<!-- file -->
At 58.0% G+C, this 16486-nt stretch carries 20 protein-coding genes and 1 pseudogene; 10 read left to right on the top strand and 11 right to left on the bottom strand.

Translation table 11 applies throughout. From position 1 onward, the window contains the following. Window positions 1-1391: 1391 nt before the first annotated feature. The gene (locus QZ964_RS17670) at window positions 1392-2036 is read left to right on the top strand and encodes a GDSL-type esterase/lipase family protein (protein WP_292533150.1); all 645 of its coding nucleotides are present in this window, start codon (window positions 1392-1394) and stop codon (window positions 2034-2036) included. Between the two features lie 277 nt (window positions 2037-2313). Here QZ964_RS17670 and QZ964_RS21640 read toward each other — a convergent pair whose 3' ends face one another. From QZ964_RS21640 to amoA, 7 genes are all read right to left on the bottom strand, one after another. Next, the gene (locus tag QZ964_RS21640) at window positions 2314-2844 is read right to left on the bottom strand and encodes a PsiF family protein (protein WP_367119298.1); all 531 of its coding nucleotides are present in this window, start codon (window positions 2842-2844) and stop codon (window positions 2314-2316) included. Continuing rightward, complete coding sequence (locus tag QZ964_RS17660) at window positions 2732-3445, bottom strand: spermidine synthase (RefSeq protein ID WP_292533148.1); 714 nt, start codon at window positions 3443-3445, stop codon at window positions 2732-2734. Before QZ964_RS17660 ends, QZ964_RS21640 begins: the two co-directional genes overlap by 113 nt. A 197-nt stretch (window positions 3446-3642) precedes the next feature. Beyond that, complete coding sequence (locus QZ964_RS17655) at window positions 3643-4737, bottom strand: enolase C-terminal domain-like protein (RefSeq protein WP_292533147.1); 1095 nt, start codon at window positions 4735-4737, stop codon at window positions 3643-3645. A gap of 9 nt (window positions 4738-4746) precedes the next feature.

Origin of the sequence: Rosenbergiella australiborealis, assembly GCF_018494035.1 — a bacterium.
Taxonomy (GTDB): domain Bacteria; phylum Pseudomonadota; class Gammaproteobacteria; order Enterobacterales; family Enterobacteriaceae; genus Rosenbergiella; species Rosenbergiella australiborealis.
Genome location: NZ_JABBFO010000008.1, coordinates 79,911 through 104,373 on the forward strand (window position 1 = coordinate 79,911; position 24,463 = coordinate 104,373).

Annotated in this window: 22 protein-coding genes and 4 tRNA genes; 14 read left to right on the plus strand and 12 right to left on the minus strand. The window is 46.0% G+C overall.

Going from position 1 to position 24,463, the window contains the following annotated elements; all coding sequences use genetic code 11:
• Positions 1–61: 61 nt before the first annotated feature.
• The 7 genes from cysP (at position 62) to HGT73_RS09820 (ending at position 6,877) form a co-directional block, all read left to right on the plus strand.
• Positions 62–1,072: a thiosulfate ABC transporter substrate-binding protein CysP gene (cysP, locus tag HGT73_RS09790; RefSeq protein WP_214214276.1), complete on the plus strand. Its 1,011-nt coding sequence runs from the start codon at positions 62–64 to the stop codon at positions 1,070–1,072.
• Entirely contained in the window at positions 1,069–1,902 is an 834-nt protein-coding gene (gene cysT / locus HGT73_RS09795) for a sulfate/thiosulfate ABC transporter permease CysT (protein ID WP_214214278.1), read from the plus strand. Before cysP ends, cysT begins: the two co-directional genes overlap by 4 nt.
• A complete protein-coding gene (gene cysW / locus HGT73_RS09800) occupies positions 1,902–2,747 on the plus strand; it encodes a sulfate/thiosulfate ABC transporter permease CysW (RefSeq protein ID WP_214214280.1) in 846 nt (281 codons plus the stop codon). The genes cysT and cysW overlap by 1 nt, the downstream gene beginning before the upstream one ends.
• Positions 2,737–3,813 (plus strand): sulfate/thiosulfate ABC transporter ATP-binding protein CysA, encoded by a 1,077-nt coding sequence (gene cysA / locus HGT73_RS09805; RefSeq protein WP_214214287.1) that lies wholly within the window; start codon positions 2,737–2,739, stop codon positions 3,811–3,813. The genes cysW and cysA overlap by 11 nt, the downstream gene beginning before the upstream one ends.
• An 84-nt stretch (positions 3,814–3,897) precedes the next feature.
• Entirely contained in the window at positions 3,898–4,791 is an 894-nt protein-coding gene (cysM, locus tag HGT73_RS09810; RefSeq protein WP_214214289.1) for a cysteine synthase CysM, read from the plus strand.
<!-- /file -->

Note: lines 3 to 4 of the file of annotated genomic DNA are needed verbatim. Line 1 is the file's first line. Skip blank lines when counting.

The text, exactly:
Origin of the sequence: Rosenbergiella australiborealis, assembly GCF_018494035.1 — a bacterium.
Taxonomy (GTDB): domain Bacteria; phylum Pseudomonadota; class Gammaproteobacteria; order Enterobacterales; family Enterobacteriaceae; genus Rosenbergiella; species Rosenbergiella australiborealis.